It’s September which means many families are preparing for the start of school. When families are also grieving, this transition can bring a mixture relief, dread, excitement, and trepidation.
Much like work for adults, children and teens spend a majority of their time at school, and they take their grief with them. For some children and teens, returning to school is comforting. They find support in the structure, familiarity, connections with friends, and the opportunity to focus on something other than grief. For others though, it can be a challenging venture that brings additional stress, uncertainty, and worry. What to think through and how to help depends on a number of factors. How old is your child and what grade are they in?
Who died in their life and what was their relationship? How did the person die? When did the loss occur? There’s no formula for how the answers to these questions affect someone’s grief, but they are important to consider as you sort through how to best support your child or teen in returning to school.
No matter our age, we engage with grief on many levels: emotional, physical, cognitive, spiritual, and behavioral. Whether it’s the emotional ups and downs of relating with peers, focusing on schoolwork, or having to talk about family culture and beliefs for a project, school can be a place that connects with multiple facets of grief. If a death or other loss occurred over the summer, returning to school can be extremely charged. Even for those who are familiar with being in school while grieving, each year brings new challenges and milestones to face without the person who died.
Transitions can be difficult for anyone, but especially so for those who are grieving. As your family moves from the rhythm of summer to school, children and teens may be worried, irritable, or overwhelmed. You can help with this transition by planning ahead and talking with them about upcoming changes related to bed/wake up times, chores, pick-up/drop-off routines, homework expectations, and after school activities. If your child has first day fears about finding their way around or what their teacher(s) will be like, see if you can arrange a time the week before school starts to take a tour and even meet the staff. Knowing what to expect can be reassuring for both children and teens.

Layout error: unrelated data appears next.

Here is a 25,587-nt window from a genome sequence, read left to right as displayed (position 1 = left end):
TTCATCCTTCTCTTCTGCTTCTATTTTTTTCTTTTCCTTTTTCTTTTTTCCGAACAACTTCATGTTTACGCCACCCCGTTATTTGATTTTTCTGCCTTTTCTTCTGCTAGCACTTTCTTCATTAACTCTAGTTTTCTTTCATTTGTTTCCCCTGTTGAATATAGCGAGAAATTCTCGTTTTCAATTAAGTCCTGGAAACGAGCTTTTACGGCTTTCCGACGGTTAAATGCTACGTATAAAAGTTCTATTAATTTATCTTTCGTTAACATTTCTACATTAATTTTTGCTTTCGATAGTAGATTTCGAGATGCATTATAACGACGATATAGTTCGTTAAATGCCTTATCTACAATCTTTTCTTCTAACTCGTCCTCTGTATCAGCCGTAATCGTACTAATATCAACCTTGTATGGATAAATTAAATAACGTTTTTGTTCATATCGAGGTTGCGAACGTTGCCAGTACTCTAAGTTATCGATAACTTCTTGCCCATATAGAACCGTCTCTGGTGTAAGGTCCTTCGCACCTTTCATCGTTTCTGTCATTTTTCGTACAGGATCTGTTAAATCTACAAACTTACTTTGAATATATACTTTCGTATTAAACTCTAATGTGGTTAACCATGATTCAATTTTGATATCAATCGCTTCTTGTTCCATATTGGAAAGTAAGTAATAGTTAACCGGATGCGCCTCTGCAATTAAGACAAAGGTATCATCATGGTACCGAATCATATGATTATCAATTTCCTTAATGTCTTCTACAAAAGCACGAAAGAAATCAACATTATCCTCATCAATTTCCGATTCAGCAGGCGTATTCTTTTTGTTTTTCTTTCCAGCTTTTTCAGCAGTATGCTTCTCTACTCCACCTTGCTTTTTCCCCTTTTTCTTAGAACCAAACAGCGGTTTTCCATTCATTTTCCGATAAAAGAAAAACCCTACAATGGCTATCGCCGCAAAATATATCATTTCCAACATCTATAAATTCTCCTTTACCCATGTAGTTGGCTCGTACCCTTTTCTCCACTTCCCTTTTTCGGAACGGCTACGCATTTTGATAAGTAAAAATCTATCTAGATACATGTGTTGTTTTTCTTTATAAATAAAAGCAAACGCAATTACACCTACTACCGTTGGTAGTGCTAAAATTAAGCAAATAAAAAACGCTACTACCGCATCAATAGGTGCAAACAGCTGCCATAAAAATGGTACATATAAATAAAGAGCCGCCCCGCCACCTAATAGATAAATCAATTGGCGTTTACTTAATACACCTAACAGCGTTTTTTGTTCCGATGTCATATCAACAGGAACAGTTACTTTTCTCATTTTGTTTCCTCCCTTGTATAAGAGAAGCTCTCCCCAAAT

One of students’ biggest back to school concerns is wondering who knows about the death and what details they have. If the death happened over the summer, or if your child is going to a new school, ask what they would like shared with teachers and classmates. Your child’s first instinct might be to keep the death a secret. Often they fear being treated differently or being seen as “the kid whose (parent/caregiver/sibling) died.” While it’s important to honor your child’s wishes, talk with them about the challenges of trying to keep the loss a secret. Doing so takes a lot of energy and can limit their ability to open up with friends. The other side is when teachers know your child is grieving, they are better equipped to be supportive and understanding. Depending on the size of your school community, it’s possible that other students already know about the death, whether from social media or the adults in their lives. Given that, talk with your child about the power of being able to tell their own story, rather than people finding out in other ways. For younger children this could mean a teacher telling the class, with or without your child present. With older students, offer to talk with their teachers and also forecast with them what it will be like to tell friends that someone in their life has died.
There are many casual conversations where family and friends may come up. Anything from “What do your parents do?” to “Do you have any brothers and sisters?” to “Why do your grandparents pick you up after school?” can catch your child off guard. It’s helpful for them to have ideas ahead of time for how to respond. We’ve heard over and over how awkward it is for students to return to school and be met with a flurry of “I’m sorry for your loss,” and hugs from classmates they’ve never really talked to before. Teens in particular are sensitive to what they consider to be saccharine sympathy (“Oh you poor thing,”) or people trying to relate by saying, “I know how you feel, my dog died last year.” There’s also the challenge of offhand comments which can be particularly painful for grieving students. Examples include: “This class is killing me,” “My mom is driving me crazy, sometimes I wish she would just die,” and “I’m so bored, I could shoot myself.” Again, it’s useful to talk with your child about these types of comments and strategize replies that work for them. Depending on how the person died, there can be additional challenges related to how other people respond. This is particularly true for deaths that are traditionally met with societal stigma such as suicide, murder, and drug overdose. As one teen in our groups shared, “The challenge with suicide is there are a lot more ways for people to be insensitive about it.” Talking openly with your child about the death and answering their questions is a great way to help them feel more comfortable and secure when faced with judgment from others.
Here are a few other general back to school aspects to consider:
Returning to school is a significant experience for every student and particularly for those who are grieving. No matter how your child feels about the start of school, we hope these ideas and suggestions will provide you with a good foundation for talking with them about their concerns and finding ways for them to feel supported and understood. For more information, please see our guidebook, Help for the Grieving Student, A Guide for Teachers.
Source Dougy Center for Grieving Children